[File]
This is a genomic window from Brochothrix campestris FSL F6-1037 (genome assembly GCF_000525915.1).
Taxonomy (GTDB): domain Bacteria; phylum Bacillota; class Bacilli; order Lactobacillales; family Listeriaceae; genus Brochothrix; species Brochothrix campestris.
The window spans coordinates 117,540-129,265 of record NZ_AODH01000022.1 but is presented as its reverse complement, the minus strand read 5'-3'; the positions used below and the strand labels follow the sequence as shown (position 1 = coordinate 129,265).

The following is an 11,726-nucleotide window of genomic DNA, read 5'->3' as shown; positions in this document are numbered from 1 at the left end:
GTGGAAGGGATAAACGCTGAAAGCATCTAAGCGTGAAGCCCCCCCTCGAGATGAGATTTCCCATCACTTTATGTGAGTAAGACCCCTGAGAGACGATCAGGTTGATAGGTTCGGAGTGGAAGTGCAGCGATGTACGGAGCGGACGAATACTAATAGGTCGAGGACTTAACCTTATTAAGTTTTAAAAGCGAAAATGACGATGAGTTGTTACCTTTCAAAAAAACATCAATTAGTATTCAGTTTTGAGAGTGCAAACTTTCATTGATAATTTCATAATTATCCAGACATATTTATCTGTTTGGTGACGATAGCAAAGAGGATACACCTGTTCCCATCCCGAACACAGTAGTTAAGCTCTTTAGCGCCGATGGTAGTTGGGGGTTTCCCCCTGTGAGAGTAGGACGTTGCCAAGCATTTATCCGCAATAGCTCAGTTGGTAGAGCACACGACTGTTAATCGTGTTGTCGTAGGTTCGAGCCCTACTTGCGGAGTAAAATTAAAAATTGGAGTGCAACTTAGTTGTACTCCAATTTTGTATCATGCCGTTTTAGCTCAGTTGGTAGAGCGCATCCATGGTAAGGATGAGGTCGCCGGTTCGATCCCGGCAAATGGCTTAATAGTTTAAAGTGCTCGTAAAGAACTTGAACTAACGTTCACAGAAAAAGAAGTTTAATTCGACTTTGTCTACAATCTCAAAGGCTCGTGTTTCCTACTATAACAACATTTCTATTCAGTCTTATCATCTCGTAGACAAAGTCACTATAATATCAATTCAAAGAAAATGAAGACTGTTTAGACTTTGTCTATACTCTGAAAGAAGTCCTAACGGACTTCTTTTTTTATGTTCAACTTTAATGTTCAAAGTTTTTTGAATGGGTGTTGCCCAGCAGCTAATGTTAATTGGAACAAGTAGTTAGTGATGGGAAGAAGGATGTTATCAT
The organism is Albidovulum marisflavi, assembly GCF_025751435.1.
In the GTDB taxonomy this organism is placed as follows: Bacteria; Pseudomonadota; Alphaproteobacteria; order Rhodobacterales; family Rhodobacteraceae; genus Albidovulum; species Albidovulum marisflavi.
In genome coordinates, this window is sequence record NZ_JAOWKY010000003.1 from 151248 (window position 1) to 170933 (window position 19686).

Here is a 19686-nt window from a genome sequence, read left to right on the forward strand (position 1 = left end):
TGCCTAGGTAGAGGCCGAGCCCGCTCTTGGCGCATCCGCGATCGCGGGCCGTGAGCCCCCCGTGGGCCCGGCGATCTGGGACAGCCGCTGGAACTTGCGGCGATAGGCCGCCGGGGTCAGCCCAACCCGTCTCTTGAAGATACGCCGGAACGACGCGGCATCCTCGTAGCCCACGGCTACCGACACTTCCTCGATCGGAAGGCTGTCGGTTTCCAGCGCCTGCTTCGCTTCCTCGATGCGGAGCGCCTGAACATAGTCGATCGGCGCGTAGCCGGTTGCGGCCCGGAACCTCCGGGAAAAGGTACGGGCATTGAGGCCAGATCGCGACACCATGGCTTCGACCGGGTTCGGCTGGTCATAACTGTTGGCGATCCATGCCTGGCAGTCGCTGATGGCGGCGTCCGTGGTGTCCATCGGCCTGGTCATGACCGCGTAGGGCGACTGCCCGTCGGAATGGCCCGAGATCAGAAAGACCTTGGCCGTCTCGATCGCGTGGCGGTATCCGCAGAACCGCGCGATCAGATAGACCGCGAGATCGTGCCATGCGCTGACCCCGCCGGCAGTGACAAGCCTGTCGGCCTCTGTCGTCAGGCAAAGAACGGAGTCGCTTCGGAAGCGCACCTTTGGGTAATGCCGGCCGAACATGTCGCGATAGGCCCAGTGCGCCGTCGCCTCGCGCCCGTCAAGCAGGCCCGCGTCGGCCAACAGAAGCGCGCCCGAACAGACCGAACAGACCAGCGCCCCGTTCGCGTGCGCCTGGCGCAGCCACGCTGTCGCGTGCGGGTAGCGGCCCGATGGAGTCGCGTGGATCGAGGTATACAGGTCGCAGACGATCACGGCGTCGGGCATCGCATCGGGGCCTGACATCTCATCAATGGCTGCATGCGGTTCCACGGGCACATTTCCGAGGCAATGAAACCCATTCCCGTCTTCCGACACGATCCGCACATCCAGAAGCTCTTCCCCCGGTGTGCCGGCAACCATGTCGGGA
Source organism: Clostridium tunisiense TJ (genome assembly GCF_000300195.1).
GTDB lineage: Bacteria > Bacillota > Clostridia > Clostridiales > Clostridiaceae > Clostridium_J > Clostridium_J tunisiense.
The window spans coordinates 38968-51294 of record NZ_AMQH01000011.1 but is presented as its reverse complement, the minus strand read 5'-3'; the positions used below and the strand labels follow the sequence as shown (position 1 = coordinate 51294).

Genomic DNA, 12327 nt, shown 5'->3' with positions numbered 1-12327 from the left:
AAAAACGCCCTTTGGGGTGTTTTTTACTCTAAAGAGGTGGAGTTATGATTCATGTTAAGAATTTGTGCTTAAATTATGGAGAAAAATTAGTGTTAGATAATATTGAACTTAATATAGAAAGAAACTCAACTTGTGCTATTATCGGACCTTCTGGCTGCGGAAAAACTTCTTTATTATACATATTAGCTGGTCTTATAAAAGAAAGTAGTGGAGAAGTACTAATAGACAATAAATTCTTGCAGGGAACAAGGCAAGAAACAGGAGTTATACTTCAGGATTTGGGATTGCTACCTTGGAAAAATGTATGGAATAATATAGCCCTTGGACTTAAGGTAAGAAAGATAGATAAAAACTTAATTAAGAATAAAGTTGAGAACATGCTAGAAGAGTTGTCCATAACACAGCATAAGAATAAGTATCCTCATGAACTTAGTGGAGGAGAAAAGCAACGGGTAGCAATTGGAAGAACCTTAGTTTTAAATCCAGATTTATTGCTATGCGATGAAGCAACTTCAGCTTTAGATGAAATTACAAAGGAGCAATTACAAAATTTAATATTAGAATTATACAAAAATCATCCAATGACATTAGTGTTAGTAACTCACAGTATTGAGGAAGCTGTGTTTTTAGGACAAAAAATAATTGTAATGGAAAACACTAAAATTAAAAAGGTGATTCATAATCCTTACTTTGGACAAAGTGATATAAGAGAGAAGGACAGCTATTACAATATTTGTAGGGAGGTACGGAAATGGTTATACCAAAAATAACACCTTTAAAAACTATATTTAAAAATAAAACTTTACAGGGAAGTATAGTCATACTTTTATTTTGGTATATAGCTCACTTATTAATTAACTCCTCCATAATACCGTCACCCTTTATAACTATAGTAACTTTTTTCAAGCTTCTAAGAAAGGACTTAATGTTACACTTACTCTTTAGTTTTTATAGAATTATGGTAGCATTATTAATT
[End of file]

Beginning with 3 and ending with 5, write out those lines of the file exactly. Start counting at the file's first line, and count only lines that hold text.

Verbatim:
The window spans coordinates 117,540-129,265 of record NZ_AODH01000022.1 but is presented as its reverse complement, the minus strand read 5'-3'; the positions used below and the strand labels follow the sequence as shown (position 1 = coordinate 129,265).

The following is an 11,726-nucleotide window of genomic DNA, read 5'->3' as shown; positions in this document are numbered from 1 at the left end:
GTGGAAGGGATAAACGCTGAAAGCATCTAAGCGTGAAGCCCCCCCTCGAGATGAGATTTCCCATCACTTTATGTGAGTAAGACCCCTGAGAGACGATCAGGTTGATAGGTTCGGAGTGGAAGTGCAGCGATGTACGGAGCGGACGAATACTAATAGGTCGAGGACTTAACCTTATTAAGTTTTAAAAGCGAAAATGACGATGAGTTGTTACCTTTCAAAAAAACATCAATTAGTATTCAGTTTTGAGAGTGCAAACTTTCATTGATAATTTCATAATTATCCAGACATATTTATCTGTTTGGTGACGATAGCAAAGAGGATACACCTGTTCCCATCCCGAACACAGTAGTTAAGCTCTTTAGCGCCGATGGTAGTTGGGGGTTTCCCCCTGTGAGAGTAGGACGTTGCCAAGCATTTATCCGCAATAGCTCAGTTGGTAGAGCACACGACTGTTAATCGTGTTGTCGTAGGTTCGAGCCCTACTTGCGGAGTAAAATTAAAAATTGGAGTGCAACTTAGTTGTACTCCAATTTTGTATCATGCCGTTTTAGCTCAGTTGGTAGAGCGCATCCATGGTAAGGATGAGGTCGCCGGTTCGATCCCGGCAAATGGCTTAATAGTTTAAAGTGCTCGTAAAGAACTTGAACTAACGTTCACAGAAAAAGAAGTTTAATTCGACTTTGTCTACAATCTCAAAGGCTCGTGTTTCCTACTATAACAACATTTCTATTCAGTCTTATCATCTCGTAGACAAAGTCACTATAATATCAATTCAAAGAAAATGAAGACTGTTTAGACTTTGTCTATACTCTGAAAGAAGTCCTAACGGACTTCTTTTTTTATGTTCAACTTTAATGTTCAAAGTTTTTTGAATGGGTGTTGCCCAGCAGCTAATGTTAATTGGAACAAGTAGTTAGTGATGGGAAGAAGGATGTTATCAT